Damping-off and rot problems on newly planted roofs

I have heard that several newly planted roofs are experiencing damping-off and rot this Spring.  Damping-off is a condition that causes the plant to lose vigor and die, in some cases almost overnight.  This is caused by several fungi.  Plants are vulnerable to attack by these fungi during periods of unfavorable growing conditions.  Species of Pythium, Sclerotinia, and Phytophthora are more likely to cause damping-off in cool, wet soils; whereas species of Rhizoctonia, Fusarium and Sclerotium rolfsii may cause damping-off under warmer and drier conditions. This type of injury often damages the leaves and upper stem before the roots are affected.  True damping-off may be confused with plant injury caused by planting too deep, high soluble salts, drowning in wet soil, desiccation in dry soil, and death of plants from excessive heat or cold.  Rhizoctonia and Pythium do not have an airborne stage. The spread of both fungi depends primarily on the mechanical transfer of resting spores in infested soil. As with most fungi, the spores are spread by the splash of rain water or infected tools.


Typical symptoms of damping-off are rotting stems at or near the soil line and root decay.  You generally notice brown stems at or just above the soil line.  Infected plants are shriveled, brown, collapsed or stunted. Moldy fungal growth may be seen on affected plants at the soil line. Phytopthera, Rhizoctonia, Fusarium, Sclerotinia, and Sclerotium generally caused damping-off by killing the plant at the soil line. Pythium attacks below the soil line, often at root tips.


The best control of damping-off is to avoid it altogether. Once damping-off has started in a plant bed, it may be difficult to control.  Proper soil treatment with heat or chemicals to reduce the level of fungi that cause damping-off is very important.  The compost added to the growing mix needs to be properly "Composted" to rid it of any pathogens.  The compost added to the growing mix needs to be from a trusted source.  The composting time needs to be a minimum of four months with proper aeration, then covering while it cures for four weeks.  Proper temperatures of 150F or above must be maintained for eight weeks for sterilization.  Chemical control is an effective tool you can use once damping-off is suspected.  Check with your University's Agricultural Extension Service for their recomendations.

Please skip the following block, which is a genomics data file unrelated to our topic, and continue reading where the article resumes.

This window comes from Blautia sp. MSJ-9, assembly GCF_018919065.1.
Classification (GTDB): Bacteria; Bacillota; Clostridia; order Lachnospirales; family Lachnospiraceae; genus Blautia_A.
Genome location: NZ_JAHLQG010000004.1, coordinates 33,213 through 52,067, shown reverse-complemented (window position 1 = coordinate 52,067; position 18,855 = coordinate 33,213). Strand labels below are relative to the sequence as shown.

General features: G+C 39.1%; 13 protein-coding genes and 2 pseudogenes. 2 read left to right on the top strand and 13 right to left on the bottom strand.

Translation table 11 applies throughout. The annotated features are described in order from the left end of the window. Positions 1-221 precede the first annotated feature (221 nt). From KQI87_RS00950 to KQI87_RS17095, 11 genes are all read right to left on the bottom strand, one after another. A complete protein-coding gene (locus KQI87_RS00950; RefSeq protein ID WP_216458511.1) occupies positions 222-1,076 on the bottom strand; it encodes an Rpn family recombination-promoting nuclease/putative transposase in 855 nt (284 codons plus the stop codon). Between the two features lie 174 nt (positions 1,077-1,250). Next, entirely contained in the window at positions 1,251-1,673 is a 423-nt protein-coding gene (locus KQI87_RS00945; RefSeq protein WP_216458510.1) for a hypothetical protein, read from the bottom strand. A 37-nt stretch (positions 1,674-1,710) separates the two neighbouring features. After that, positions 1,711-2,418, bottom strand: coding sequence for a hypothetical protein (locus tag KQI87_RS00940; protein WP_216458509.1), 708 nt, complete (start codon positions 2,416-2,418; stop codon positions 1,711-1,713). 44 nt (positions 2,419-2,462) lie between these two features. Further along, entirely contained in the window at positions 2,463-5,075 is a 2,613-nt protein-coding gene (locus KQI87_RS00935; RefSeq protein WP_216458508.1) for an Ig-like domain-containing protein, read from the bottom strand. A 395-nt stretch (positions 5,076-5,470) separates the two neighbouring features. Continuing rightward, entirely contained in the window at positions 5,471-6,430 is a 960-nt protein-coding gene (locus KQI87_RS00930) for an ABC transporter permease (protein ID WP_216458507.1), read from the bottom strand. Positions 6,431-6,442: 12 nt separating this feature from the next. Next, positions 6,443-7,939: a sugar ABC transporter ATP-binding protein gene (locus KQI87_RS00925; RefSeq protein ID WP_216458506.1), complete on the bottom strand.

Damping-off can be avoided if you take into account that a Greenroof planting is just as suceptable to issues that most gardeners face on the ground.  We need to remember that plants aren't just another layer on the roof, they are but living organisms.

Replies to this Topic

As a grower like Wayne, I have had intermittant problems with fungus.  My problems start primarily due to high temperatures (92 degrees plus) stressing the plants especially during the lengthy severe drought we are having in NC.  What I have found best for treatment is to apply 1 teaspoon per gallon of Ortho Garden Disease Control (Chlorothalonil) or Daconil (which is the same). 


Bob Long   Carolina Stonecrops, Inc. 

I am so glad that Wayne brought this topic up especially as we are beginning to enter into the season when our "dew points" start to rise and the humidity becomes a factor in the health of many of the succulents that we use on our roofs.

Normally, in early August we apply a lightweight fungicide on projects where crown rot is most likely to occur. Buildings that are in low lying areas where there tends to be a lot of early morning fog and are partially shaded in the afternoons tend to become a hot spot for a variety of diseases especially if the sun can not get in and dry out those areas. Most buildings over 6 stories in height might not have any problems unless the greenroof assembly is constantly inundated with rainwater or a drains backs up or clogs causing an area to become to wet. We had a problem with that earlier this spring when some filter fabric clogged up around a drain inlet causing water to pond. We are now going with "fiberglass" based filter fabrics around our drains to allow for better drainage.

Also, I believe that Tectaclor is another chemical that is good for controlling "crown rot" and if you suspect that your roof might be suffering from either a disease or poor drainage I would recommend having the system checked out immediately by a professional.

With fall on the horizon and cooler nights, scouting for and finding pockets of fungus now will help with control and eradication, avoiding potentially serious problems this winter. As I've said before, we need to treat these plantings just like the landscapes we have on the ground, constantly watching for problems. It isn't a bad idea to treat your greenroof plantings with a preventative fungicide drench of Subdue, Terrachlor or Zero-Tol now to stop potential outbreaks.    Check the label on the above products for application rates and apply in the morning when wind and other environmental conditions permit.  If you need any help with finding these products, give me a call or drop me an e-mail.  Remember Ben Franklin;  "A stitch in time saves nine".

April showers bring May flowers (right?) but what happens when it rains 20+ days in May and continues into early June? Well, we have been noticing more fungal outbreaks of many soil bourne pathogens  like Rhizoctonia and Fusarium which Wayne has mentioned above. The problem with crown rot and other fungus is that by the time you notice that you have a problem it could already be too late to begin treatment. So, we have been encouraging our clients to let us use a preventative biological control produced by BioWorks that we incorporate into our maintenance program when conditions are right for this fungus to grow. Right now would be an excellent time to apply this biological fungicide because of the prolonged rain events that we have recieved and given that the temperatures and humidity are on the rise. Here is a little information about this product.

Microbial fungicide and bactericide
EPA Registered